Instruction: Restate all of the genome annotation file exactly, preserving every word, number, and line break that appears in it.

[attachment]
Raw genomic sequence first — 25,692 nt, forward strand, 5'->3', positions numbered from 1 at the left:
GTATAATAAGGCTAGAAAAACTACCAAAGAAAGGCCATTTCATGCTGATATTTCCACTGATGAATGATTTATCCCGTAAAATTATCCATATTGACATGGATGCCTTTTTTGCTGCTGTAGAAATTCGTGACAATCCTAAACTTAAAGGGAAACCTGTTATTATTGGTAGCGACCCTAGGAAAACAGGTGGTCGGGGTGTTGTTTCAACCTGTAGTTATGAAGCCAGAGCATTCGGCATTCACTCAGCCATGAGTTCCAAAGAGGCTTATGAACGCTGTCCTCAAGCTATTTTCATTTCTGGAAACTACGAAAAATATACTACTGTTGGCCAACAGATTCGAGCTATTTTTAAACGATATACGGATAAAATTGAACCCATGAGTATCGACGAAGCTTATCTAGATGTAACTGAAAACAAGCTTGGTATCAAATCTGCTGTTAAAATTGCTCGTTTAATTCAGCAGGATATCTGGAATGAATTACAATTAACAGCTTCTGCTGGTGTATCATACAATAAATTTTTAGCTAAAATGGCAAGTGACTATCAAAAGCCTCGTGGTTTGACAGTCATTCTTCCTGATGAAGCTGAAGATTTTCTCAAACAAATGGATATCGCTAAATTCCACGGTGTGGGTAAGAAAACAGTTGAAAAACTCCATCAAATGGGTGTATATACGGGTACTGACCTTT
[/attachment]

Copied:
Raw genomic sequence first — 25,692 nt, forward strand, 5'->3', positions numbered from 1 at the left:
GTATAATAAGGCTAGAAAAACTACCAAAGAAAGGCCATTTCATGCTGATATTTCCACTGATGAATGATTTATCCCGTAAAATTATCCATATTGACATGGATGCCTTTTTTGCTGCTGTAGAAATTCGTGACAATCCTAAACTTAAAGGGAAACCTGTTATTATTGGTAGCGACCCTAGGAAAACAGGTGGTCGGGGTGTTGTTTCAACCTGTAGTTATGAAGCCAGAGCATTCGGCATTCACTCAGCCATGAGTTCCAAAGAGGCTTATGAACGCTGTCCTCAAGCTATTTTCATTTCTGGAAACTACGAAAAATATACTACTGTTGGCCAACAGATTCGAGCTATTTTTAAACGATATACGGATAAAATTGAACCCATGAGTATCGACGAAGCTTATCTAGATGTAACTGAAAACAAGCTTGGTATCAAATCTGCTGTTAAAATTGCTCGTTTAATTCAGCAGGATATCTGGAATGAATTACAATTAACAGCTTCTGCTGGTGTATCATACAATAAATTTTTAGCTAAAATGGCAAGTGACTATCAAAAGCCTCGTGGTTTGACAGTCATTCTTCCTGATGAAGCTGAAGATTTTCTCAAACAAATGGATATCGCTAAATTCCACGGTGTGGGTAAGAAAACAGTTGAAAAACTCCATCAAATGGGTGTATATACGGGTACTGACCTTT